The 1989 convention also incorporates the concept of "liability Salvage," under which the salvor may recover expenses from the tanker owner if the salvor prevents or mitigates pollution, even if the vessel is lost or only partially saved. Even though the
1989 convention is not yet in force, liability salvage has gained limited acceptance in the maritime community, in that it has been incorporated into open form contracts and marine insurance policies, Mr. Nicholas said.
V. Lee Okarma Rees, an attorney with Graham & Dunn, commented on the relationship between federal and state oil pollution laws and legal issues regarding the jettison of cargo. State laws may be preempted if they conflict with federal law, but Ms. Rees found no actual conflict with regard to jettison. States apparently may impose liability on the salvor for jettisoning and are not preempted by federal law, although there appear to be limits on that authority. Most states provide limited immunity for response contractors, but usually certain conditions must be met.
If a salvor jettisoning oil thereby prevents an even greater oil spill, then that salvor arguably should be entitled to an award in proportion to the potential liability avoided by the shipowner, Ms. Rees said. Given the new emphasis on avoidance of environmental damage in the 1989 convention, the courts could acknowledge liability salvage as a legitimate part of a salvage award. In conclusion, Ms Rees noted that "Shipowners and public and private salvors face uncertainty regarding potential liability for jettisoning cargo, even if the salvor's actions may be in the public interest by avoiding greater discharge of oil and greater harm to the environment."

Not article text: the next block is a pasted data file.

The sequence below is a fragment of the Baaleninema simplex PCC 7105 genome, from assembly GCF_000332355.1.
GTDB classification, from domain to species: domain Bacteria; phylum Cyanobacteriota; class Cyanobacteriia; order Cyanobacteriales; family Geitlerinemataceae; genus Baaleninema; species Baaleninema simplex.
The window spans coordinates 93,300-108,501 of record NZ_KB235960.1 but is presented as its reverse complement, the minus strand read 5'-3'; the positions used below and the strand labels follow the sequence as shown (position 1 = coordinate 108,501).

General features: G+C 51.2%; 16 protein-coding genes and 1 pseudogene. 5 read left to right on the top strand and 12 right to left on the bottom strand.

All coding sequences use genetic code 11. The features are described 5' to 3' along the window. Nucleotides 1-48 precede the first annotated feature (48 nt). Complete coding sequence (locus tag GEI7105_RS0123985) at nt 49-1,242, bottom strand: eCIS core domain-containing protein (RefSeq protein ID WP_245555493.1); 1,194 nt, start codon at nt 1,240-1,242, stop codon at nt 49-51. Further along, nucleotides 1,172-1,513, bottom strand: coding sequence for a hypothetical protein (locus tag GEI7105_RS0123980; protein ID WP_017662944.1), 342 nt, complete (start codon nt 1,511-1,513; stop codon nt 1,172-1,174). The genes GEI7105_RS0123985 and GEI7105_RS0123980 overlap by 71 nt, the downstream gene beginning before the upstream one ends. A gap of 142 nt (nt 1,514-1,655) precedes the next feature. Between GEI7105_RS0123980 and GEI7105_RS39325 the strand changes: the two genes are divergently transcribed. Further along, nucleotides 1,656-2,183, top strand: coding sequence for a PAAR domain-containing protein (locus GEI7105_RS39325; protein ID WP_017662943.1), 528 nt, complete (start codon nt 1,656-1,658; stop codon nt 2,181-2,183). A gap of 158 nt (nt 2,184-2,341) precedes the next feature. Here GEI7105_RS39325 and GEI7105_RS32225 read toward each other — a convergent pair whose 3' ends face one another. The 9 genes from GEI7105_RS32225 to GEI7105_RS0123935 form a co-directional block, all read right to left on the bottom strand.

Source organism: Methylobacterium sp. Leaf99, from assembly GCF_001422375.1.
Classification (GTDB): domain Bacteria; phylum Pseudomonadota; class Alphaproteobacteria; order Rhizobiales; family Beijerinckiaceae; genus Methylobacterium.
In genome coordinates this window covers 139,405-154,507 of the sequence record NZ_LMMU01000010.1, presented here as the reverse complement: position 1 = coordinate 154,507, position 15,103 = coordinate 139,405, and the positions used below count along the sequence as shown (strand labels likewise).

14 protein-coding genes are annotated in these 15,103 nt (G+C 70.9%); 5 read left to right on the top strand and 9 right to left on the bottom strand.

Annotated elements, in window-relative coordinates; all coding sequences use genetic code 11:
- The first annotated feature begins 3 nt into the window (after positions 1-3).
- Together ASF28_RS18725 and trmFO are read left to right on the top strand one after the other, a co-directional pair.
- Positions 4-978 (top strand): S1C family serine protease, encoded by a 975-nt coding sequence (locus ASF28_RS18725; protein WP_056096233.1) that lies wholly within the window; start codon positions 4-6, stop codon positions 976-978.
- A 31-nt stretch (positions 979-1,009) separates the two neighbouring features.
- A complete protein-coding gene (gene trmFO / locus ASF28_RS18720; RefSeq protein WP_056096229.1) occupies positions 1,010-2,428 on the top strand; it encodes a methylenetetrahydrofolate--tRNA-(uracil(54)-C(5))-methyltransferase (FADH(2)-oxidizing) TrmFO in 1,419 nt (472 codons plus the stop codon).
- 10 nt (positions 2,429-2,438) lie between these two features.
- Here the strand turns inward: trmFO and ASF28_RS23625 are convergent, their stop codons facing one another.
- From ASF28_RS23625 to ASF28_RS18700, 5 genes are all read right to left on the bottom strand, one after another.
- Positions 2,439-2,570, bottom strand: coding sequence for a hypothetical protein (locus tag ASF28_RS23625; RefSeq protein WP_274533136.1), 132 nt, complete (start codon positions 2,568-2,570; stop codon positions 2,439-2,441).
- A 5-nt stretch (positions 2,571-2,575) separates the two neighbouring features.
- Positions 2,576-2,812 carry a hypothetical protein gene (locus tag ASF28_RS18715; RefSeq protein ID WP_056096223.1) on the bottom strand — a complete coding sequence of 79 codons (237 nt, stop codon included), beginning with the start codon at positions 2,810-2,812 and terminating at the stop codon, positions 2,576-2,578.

William Peck, supervisor of salvage, Admiralty, U.S. Navy, said the FOSC is unlikely to authorize a jettison unless laws or regulations provide specific provisions for doing so. Peck said he personally would not authorize a jettison, because "the law is so vague on this point and the potential liability so overwhelming."
Rear Admiral A.E. Henn, U.S. Coast Guard, concurred. "The chances of [the FOSC] making a decision to jettison are extremely slim, for all the reasons that we have stated so far."
Considerations in Making Time-Critical Decisions